The UK Home Office reports that trials of digital age verification at supermarket self-checkouts have now ended.
During the trials, shoppers in participating stores could try two new ways to prove their age.
Facial age estimation technology: those purchasing alcohol looked at a camera on the self-checkout and technology estimated their age.
It didn’t require any personal details or ID documents, and all images were instantly deleted once someone received their estimated age. If the system detected they looked younger than the set age threshold, customers were asked to use an alternative method.
Digital ID app: shoppers could use the free Yoti or Post Office EasyID app to scan a QR code on the checkout screen and share a verified age attribute.
Those who did not wish to use digital age verification had the option to ask a staff member to come and approve them and if required show their ID to a colleague instead.
Key takeaways from the trials:
Participating supermarkets confirmed they support digital age verification, and would welcome legislative change in this area
No underage customers purchased age restricted items when using the new Yoti age verification technology
Informed consent was gathered from all customers, who were given a choice whether to use the technology or present an ID document to a member of staff
The majority of shoppers who used Yoti digital proof of age solutions liked the technology and would use it again, once available
The technology provided an opportunity to reduce the number of physical age interventions, giving retail staff more time to monitor other activities, including spotting proxy sales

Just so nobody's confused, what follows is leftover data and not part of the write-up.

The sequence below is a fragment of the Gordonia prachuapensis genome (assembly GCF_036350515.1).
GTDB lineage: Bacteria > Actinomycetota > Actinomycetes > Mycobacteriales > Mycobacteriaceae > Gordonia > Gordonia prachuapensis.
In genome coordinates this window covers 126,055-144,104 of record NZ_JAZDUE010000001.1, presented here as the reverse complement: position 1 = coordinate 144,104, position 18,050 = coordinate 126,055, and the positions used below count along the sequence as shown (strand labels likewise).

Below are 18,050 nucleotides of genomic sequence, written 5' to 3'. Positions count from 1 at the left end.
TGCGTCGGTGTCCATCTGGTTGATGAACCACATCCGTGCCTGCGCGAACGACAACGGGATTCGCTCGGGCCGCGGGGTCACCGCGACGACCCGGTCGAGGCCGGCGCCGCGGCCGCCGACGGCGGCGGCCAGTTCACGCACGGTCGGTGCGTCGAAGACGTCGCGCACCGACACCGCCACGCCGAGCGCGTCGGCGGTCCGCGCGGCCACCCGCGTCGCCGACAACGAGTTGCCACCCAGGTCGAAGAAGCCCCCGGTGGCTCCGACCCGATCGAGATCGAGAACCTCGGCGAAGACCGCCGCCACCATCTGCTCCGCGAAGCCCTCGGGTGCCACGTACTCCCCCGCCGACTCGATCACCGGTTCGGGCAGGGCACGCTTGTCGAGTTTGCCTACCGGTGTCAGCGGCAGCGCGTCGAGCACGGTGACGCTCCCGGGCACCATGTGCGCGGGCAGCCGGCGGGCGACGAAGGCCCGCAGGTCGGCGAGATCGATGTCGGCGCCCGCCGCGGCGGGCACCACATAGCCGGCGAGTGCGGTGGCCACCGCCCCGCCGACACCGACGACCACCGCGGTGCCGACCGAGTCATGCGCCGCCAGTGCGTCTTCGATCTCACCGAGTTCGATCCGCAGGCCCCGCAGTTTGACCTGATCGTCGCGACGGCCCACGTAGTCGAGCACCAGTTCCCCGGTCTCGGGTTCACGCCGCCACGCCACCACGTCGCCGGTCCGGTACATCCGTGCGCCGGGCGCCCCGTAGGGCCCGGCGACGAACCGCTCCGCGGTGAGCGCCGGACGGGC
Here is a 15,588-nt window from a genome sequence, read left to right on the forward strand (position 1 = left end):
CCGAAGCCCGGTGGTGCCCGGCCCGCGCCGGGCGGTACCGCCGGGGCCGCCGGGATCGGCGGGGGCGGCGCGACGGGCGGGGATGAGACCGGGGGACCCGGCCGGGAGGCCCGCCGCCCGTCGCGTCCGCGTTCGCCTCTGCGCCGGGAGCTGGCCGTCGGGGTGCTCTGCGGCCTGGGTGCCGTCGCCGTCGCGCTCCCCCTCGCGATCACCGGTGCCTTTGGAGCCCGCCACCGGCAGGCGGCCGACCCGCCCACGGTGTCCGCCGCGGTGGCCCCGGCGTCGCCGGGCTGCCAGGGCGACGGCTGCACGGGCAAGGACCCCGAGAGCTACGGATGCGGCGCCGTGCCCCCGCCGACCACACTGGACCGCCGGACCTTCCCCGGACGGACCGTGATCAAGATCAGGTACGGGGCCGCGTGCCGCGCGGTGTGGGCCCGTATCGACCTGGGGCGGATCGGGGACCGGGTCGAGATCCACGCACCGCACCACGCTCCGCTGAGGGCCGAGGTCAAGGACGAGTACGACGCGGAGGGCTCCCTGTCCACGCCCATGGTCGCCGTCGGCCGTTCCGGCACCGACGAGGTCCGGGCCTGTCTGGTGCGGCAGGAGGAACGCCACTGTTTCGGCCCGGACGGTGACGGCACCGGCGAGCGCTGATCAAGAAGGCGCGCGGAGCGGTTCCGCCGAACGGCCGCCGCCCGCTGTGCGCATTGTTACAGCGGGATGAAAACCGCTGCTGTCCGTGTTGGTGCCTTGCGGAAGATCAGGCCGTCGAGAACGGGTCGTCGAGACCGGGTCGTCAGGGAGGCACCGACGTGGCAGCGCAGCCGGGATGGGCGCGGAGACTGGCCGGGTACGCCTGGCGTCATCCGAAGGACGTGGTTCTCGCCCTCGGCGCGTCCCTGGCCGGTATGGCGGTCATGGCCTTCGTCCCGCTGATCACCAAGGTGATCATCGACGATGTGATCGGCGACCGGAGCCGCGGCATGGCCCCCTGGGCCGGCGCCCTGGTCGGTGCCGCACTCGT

Yoti facial age estimation is more accurate than humans which reduces the risks of incorrectly estimating the age of shoppers
It is more inclusive because anyone who looks over the required age threshold does not need to carry around a physical ID to prove their age
Digital age verification supports the ability for retailers to achieve licensing objectives
Currently, UK law requires a person to observe and approve the sale of age restricted items.
The Home Office is due to publish full reports with the outcomes of the supermarket trials, and whether digital age verification will become an accepted verification method for the sale of age restricted goods.
A Yoti spokesperson says: “With 70% of people saying they would use facial age estimation when buying age restricted goods at self-checkout, we believe shoppers and retailers are ready to embrace this new technology.”
“We look forward to reading the full outcome of the trials.”